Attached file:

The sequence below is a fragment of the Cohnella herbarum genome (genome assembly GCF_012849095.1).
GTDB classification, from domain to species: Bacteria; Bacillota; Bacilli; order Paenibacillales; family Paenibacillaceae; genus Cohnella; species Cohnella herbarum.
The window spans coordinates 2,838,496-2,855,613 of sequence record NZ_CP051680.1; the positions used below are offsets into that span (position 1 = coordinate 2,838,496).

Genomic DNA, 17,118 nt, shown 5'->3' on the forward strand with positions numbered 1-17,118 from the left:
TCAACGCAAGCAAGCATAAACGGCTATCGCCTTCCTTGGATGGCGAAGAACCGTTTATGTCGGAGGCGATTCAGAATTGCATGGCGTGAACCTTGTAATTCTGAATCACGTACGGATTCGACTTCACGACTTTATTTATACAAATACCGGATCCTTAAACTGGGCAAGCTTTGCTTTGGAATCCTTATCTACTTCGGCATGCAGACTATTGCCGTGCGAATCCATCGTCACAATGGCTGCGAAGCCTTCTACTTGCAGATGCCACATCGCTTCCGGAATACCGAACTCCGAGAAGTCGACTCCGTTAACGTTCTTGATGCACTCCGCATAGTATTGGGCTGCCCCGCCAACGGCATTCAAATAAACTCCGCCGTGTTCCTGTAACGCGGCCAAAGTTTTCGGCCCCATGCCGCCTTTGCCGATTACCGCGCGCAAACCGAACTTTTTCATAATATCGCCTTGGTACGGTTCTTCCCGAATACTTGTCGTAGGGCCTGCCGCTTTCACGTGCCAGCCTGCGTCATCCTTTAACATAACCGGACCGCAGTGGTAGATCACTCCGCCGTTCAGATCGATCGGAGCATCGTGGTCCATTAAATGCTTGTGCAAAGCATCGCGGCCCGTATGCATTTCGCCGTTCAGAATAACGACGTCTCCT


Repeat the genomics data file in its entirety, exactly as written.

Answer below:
The sequence below is a fragment of the Cohnella herbarum genome (genome assembly GCF_012849095.1).
GTDB classification, from domain to species: Bacteria; Bacillota; Bacilli; order Paenibacillales; family Paenibacillaceae; genus Cohnella; species Cohnella herbarum.
The window spans coordinates 2,838,496-2,855,613 of sequence record NZ_CP051680.1; the positions used below are offsets into that span (position 1 = coordinate 2,838,496).

Genomic DNA, 17,118 nt, shown 5'->3' on the forward strand with positions numbered 1-17,118 from the left:
TCAACGCAAGCAAGCATAAACGGCTATCGCCTTCCTTGGATGGCGAAGAACCGTTTATGTCGGAGGCGATTCAGAATTGCATGGCGTGAACCTTGTAATTCTGAATCACGTACGGATTCGACTTCACGACTTTATTTATACAAATACCGGATCCTTAAACTGGGCAAGCTTTGCTTTGGAATCCTTATCTACTTCGGCATGCAGACTATTGCCGTGCGAATCCATCGTCACAATGGCTGCGAAGCCTTCTACTTGCAGATGCCACATCGCTTCCGGAATACCGAACTCCGAGAAGTCGACTCCGTTAACGTTCTTGATGCACTCCGCATAGTATTGGGCTGCCCCGCCAACGGCATTCAAATAAACTCCGCCGTGTTCCTGTAACGCGGCCAAAGTTTTCGGCCCCATGCCGCCTTTGCCGATTACCGCGCGCAAACCGAACTTTTTCATAATATCGCCTTGGTACGGTTCTTCCCGAATACTTGTCGTAGGGCCTGCCGCTTTCACGTGCCAGCCTGCGTCATCCTTTAACATAACCGGACCGCAGTGGTAGATCACTCCGCCGTTCAGATCGATCGGAGCATCGTGGTCCATTAAATGCTTGTGCAAAGCATCGCGGCCCGTATGCATTTCGCCGTTCAGAATAACGACGTCTCCT